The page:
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[3:38:19 PM] sandeep: https://www.hardbodysuccessblog.com/my_weblog/2009/08/carb-depletioncarb-loading-my-strange-experience-with-draining-then-spiking-my-blood-sugar.html

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Sometimes, weight loss slows. Sometimes, what worked amazingly well before, stops working quite the same. Although this can be scary, frustrating, annoying, or all of the above when progress slows, stops, or requires new input to continue like it was is ultimately okay, because we are an adaptive species. We can change things up, shift stuff around. Physiological processes (among which weight loss and metabolism can certainly be counted) are never linear – that’s partly what makes all this stuff so endlessly engaging.
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Most experts agree that you would do well to consume sodium in balance with potassium in order to maintain healthy blood pressure, but they are still unsure about how this potassium mechanism works. Some experts believe that potassium lowers blood pressure by relaxing small blood vessels, while others think that it works by helping the body expel excess sodium and water.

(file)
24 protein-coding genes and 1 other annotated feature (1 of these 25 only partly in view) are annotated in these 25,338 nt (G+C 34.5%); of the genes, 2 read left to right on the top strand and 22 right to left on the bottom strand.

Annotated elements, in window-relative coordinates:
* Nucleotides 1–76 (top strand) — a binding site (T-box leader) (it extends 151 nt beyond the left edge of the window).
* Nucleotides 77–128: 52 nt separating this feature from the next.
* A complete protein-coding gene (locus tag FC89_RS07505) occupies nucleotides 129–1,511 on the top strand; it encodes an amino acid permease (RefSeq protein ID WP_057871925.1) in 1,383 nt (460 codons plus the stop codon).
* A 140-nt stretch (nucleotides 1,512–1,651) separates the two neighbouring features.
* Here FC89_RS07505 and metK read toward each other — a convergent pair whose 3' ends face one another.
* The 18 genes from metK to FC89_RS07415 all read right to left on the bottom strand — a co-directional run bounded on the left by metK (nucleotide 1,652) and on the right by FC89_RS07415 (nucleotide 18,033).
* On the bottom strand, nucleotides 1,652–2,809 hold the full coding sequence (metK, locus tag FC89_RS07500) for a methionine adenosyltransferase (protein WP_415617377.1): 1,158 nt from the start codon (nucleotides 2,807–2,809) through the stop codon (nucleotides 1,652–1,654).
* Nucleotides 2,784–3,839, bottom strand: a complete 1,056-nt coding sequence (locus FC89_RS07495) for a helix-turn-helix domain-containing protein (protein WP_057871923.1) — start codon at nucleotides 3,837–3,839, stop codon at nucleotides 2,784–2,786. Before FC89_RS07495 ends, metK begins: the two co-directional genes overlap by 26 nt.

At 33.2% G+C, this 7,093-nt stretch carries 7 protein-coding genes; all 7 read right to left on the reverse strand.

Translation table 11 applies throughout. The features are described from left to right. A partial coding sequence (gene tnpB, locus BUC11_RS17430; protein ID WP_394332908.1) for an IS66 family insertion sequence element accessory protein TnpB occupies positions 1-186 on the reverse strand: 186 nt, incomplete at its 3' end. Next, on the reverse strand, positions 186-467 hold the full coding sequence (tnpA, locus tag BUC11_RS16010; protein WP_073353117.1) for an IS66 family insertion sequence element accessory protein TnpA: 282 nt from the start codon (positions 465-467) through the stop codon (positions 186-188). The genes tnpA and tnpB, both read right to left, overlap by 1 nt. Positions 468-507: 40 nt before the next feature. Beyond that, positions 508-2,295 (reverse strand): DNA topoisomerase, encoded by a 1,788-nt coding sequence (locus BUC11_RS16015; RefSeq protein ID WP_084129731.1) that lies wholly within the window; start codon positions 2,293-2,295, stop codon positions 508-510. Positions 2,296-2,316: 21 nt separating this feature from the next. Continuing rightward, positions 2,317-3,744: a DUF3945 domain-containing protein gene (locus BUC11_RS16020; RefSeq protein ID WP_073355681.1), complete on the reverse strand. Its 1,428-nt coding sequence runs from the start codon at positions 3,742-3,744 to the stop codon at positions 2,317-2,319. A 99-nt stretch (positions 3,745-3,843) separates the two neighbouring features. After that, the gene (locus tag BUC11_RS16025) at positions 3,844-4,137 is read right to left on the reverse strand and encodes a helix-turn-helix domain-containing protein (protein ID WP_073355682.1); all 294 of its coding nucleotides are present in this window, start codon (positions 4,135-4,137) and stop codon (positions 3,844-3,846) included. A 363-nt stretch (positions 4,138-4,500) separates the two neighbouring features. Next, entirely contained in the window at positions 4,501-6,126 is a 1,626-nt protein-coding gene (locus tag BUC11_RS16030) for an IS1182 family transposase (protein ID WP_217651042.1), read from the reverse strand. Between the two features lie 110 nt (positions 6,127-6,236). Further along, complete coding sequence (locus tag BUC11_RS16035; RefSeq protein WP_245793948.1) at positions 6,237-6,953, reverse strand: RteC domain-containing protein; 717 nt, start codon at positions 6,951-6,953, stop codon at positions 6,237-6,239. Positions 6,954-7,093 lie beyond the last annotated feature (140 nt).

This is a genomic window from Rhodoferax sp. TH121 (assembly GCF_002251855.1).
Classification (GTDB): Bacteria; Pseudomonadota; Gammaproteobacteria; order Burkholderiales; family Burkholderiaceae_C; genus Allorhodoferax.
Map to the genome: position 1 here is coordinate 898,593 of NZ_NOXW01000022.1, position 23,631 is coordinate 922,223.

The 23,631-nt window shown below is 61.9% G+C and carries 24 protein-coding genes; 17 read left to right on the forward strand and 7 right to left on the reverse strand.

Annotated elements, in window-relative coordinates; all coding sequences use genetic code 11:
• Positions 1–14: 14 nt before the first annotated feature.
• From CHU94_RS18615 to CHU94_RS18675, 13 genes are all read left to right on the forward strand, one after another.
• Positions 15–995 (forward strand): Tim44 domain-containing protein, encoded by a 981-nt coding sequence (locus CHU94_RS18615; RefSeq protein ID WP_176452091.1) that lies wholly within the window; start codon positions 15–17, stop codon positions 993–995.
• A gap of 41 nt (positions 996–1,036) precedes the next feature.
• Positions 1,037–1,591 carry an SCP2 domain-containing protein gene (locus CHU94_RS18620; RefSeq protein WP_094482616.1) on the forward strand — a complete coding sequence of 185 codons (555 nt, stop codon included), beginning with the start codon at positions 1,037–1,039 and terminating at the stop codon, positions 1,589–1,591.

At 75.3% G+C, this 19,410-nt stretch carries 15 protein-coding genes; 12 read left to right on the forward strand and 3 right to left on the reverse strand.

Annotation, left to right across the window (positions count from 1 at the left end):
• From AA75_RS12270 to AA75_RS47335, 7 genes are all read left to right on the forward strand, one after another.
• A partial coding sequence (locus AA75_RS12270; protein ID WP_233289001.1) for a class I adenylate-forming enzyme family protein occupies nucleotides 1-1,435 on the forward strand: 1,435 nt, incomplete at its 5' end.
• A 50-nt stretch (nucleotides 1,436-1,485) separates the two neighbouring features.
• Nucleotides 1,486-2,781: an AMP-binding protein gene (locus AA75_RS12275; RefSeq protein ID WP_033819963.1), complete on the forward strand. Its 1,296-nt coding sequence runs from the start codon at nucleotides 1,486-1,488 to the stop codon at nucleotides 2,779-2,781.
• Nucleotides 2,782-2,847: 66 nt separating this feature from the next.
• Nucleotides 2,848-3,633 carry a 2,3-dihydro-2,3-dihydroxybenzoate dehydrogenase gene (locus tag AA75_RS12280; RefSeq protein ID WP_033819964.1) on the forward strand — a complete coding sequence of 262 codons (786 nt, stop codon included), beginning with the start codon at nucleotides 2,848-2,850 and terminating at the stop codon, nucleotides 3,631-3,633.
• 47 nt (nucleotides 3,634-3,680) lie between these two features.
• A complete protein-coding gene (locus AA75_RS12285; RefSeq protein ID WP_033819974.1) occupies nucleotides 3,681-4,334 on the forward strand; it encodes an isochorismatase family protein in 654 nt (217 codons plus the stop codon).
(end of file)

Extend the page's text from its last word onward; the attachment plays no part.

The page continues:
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Ditch the salt in your diet. This doesn't simply mean throwing away your salt shakers. It means looking at the nutritional data listed on any prepared foods that you purchase. You want to buy low or no sodium products as much as possible. This also means no fast food.Eat more foods that contain potassium, as potassium can help reduce salt's impact on blood pressure. Foods that are high in potassium and low in sodium include figs, bran wheat, baked potatoes with their skins, bananas and wheat germ. It's better to eat your potassium as part of your diet than to take supplements.


Hey mate, looking great!

My diet ends in about 9 days and I might incorporate some of the methods you applied.

I was wondering if you could write up a complete time frame break-down of those dates you listed, including: Food eaten/training sessions/supplements taken etc

It'd be a great help for anyone wanting to follow your diet strictly!